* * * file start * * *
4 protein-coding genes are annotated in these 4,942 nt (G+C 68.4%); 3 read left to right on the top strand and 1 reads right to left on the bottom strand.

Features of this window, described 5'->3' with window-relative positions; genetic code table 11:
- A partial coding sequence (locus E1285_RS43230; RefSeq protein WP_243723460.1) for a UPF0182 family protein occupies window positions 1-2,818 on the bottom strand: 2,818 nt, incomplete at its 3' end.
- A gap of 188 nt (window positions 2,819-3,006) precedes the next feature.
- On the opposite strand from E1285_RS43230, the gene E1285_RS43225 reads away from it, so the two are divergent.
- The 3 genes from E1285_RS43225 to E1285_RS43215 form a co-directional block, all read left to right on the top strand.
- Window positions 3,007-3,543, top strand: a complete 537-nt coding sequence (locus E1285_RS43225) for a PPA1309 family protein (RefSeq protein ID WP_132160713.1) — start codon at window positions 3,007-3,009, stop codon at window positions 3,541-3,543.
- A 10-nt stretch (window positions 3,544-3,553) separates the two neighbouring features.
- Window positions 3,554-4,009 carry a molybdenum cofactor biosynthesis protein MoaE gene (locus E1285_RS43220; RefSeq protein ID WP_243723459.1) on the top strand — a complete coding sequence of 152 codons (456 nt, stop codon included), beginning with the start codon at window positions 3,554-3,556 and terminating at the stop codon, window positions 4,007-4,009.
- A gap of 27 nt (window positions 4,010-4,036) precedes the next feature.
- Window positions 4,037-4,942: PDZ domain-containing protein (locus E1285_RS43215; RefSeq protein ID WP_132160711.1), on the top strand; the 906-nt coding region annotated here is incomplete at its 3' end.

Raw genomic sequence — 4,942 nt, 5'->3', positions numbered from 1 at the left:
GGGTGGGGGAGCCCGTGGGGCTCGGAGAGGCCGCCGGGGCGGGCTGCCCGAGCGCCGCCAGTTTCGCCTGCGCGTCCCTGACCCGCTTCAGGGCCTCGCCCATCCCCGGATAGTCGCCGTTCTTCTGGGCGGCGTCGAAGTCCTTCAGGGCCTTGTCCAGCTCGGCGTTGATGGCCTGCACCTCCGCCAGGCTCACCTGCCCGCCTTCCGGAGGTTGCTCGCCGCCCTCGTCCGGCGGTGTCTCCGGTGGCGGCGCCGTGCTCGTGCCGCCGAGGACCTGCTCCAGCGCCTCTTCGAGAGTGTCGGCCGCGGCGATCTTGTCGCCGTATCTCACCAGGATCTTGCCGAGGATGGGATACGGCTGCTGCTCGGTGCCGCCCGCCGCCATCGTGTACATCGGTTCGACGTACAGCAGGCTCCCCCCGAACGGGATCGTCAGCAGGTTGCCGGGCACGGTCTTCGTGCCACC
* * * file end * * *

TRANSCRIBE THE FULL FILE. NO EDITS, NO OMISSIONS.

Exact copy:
4 protein-coding genes are annotated in these 4,942 nt (G+C 68.4%); 3 read left to right on the top strand and 1 reads right to left on the bottom strand.

Features of this window, described 5'->3' with window-relative positions; genetic code table 11:
- A partial coding sequence (locus E1285_RS43230; RefSeq protein WP_243723460.1) for a UPF0182 family protein occupies window positions 1-2,818 on the bottom strand: 2,818 nt, incomplete at its 3' end.
- A gap of 188 nt (window positions 2,819-3,006) precedes the next feature.
- On the opposite strand from E1285_RS43230, the gene E1285_RS43225 reads away from it, so the two are divergent.
- The 3 genes from E1285_RS43225 to E1285_RS43215 form a co-directional block, all read left to right on the top strand.
- Window positions 3,007-3,543, top strand: a complete 537-nt coding sequence (locus E1285_RS43225) for a PPA1309 family protein (RefSeq protein ID WP_132160713.1) — start codon at window positions 3,007-3,009, stop codon at window positions 3,541-3,543.
- A 10-nt stretch (window positions 3,544-3,553) separates the two neighbouring features.
- Window positions 3,554-4,009 carry a molybdenum cofactor biosynthesis protein MoaE gene (locus E1285_RS43220; RefSeq protein ID WP_243723459.1) on the top strand — a complete coding sequence of 152 codons (456 nt, stop codon included), beginning with the start codon at window positions 3,554-3,556 and terminating at the stop codon, window positions 4,007-4,009.
- A gap of 27 nt (window positions 4,010-4,036) precedes the next feature.
- Window positions 4,037-4,942: PDZ domain-containing protein (locus E1285_RS43215; RefSeq protein ID WP_132160711.1), on the top strand; the 906-nt coding region annotated here is incomplete at its 3' end.

Raw genomic sequence — 4,942 nt, 5'->3', positions numbered from 1 at the left:
GGGTGGGGGAGCCCGTGGGGCTCGGAGAGGCCGCCGGGGCGGGCTGCCCGAGCGCCGCCAGTTTCGCCTGCGCGTCCCTGACCCGCTTCAGGGCCTCGCCCATCCCCGGATAGTCGCCGTTCTTCTGGGCGGCGTCGAAGTCCTTCAGGGCCTTGTCCAGCTCGGCGTTGATGGCCTGCACCTCCGCCAGGCTCACCTGCCCGCCTTCCGGAGGTTGCTCGCCGCCCTCGTCCGGCGGTGTCTCCGGTGGCGGCGCCGTGCTCGTGCCGCCGAGGACCTGCTCCAGCGCCTCTTCGAGAGTGTCGGCCGCGGCGATCTTGTCGCCGTATCTCACCAGGATCTTGCCGAGGATGGGATACGGCTGCTGCTCGGTGCCGCCCGCCGCCATCGTGTACATCGGTTCGACGTACAGCAGGCTCCCCCCGAACGGGATCGTCAGCAGGTTGCCGGGCACGGTCTTCGTGCCACC